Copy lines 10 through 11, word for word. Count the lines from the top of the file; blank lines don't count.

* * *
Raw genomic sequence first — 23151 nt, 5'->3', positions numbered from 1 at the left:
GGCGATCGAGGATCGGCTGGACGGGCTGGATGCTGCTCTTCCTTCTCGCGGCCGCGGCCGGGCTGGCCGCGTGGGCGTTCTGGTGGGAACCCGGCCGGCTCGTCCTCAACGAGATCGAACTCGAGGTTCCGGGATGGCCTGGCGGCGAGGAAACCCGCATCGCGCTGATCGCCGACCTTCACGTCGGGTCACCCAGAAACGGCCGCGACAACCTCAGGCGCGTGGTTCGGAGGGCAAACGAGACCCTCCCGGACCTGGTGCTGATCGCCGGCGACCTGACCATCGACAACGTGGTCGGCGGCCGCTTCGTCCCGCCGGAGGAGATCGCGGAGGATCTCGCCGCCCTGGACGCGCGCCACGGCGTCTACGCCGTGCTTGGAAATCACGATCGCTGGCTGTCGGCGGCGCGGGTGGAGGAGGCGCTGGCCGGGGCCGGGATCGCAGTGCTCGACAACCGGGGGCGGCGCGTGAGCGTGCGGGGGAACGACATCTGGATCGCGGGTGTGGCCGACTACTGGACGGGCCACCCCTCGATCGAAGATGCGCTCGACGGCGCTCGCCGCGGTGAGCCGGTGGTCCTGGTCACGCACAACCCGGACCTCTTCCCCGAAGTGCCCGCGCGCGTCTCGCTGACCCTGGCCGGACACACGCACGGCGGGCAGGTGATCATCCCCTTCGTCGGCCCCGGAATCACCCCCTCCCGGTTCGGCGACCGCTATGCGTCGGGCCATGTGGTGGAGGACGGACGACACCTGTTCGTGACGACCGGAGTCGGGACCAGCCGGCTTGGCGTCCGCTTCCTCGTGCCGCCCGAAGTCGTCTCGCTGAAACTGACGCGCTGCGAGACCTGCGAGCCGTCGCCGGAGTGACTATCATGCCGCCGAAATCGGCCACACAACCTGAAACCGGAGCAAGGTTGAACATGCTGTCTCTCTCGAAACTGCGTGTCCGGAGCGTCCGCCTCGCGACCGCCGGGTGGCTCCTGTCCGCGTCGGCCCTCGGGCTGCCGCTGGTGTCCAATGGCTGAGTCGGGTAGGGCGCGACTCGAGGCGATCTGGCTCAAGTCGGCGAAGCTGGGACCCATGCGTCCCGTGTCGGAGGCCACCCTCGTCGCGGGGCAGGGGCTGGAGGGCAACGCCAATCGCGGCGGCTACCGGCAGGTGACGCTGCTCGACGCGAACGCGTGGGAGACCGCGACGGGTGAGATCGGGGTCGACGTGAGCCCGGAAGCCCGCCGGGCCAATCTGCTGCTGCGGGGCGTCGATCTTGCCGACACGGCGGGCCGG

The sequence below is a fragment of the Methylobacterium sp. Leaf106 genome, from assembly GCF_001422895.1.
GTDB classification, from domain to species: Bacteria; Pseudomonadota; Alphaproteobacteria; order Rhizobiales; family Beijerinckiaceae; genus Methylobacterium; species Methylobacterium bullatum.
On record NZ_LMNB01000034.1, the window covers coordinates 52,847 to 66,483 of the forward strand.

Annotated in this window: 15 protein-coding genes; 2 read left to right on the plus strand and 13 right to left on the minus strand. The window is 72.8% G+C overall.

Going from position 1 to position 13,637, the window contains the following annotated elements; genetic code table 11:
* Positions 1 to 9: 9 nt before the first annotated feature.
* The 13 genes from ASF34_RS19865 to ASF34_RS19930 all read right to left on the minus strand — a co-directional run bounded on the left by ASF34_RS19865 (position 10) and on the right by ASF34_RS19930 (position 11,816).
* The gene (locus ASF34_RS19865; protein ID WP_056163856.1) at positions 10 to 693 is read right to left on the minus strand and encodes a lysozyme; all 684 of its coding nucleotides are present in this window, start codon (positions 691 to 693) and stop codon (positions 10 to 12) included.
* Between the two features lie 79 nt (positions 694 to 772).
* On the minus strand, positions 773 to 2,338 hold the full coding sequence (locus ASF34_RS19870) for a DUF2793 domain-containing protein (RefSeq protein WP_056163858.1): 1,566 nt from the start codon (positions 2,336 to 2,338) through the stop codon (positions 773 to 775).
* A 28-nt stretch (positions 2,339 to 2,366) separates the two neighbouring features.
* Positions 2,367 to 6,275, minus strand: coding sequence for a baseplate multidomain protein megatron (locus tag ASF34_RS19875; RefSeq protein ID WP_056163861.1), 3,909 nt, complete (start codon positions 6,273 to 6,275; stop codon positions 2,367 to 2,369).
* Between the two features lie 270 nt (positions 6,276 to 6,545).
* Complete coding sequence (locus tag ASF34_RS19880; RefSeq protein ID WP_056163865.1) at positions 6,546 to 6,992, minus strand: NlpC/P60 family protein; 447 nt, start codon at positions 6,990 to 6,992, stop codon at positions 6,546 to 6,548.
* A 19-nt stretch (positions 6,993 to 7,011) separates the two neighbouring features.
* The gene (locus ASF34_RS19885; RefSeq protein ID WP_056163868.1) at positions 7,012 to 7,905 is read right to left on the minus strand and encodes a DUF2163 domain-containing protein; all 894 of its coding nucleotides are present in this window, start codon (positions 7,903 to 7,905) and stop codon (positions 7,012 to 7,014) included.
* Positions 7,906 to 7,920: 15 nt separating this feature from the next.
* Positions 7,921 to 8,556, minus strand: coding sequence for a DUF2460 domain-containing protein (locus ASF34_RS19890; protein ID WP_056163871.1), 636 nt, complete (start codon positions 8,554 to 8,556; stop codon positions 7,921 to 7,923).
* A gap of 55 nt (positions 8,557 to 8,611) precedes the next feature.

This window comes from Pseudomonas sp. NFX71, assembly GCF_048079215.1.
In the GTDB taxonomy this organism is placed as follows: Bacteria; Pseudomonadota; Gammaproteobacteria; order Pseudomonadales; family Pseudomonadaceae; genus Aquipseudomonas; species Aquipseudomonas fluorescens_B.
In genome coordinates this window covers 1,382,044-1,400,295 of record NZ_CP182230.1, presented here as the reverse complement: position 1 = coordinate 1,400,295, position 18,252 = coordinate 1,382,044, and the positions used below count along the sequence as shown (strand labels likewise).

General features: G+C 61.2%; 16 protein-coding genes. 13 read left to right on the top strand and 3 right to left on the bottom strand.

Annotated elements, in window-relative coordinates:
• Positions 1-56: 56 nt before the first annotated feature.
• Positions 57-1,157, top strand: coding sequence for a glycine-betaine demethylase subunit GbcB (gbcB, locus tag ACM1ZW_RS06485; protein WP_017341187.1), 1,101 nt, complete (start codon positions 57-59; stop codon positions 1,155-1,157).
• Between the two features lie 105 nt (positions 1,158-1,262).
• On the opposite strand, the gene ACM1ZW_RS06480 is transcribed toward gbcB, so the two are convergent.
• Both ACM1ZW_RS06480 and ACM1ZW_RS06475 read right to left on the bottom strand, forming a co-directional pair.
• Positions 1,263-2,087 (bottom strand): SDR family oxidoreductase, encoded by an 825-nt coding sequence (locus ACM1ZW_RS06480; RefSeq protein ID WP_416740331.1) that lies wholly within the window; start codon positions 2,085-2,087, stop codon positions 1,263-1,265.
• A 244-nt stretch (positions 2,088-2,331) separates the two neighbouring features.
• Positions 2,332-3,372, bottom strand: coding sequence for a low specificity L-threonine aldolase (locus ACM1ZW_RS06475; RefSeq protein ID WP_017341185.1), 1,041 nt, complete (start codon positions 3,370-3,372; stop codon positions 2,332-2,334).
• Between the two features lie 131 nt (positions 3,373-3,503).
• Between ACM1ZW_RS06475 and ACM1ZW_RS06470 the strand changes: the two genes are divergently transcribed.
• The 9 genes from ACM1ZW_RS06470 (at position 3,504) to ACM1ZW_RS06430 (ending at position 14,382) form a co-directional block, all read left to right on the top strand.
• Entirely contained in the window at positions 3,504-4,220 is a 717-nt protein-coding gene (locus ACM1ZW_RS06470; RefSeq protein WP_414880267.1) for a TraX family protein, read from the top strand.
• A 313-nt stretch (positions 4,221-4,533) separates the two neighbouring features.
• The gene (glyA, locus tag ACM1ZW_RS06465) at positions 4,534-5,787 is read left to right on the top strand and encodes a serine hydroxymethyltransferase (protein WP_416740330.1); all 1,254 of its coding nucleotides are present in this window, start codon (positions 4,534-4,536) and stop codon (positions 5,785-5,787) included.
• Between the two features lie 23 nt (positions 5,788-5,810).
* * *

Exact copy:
* The gene (locus ASF34_RS19865; protein ID WP_056163856.1) at positions 10 to 693 is read right to left on the minus strand and encodes a lysozyme; all 684 of its coding nucleotides are present in this window, start codon (positions 691 to 693) and stop codon (positions 10 to 12) included.
* Between the two features lie 79 nt (positions 694 to 772).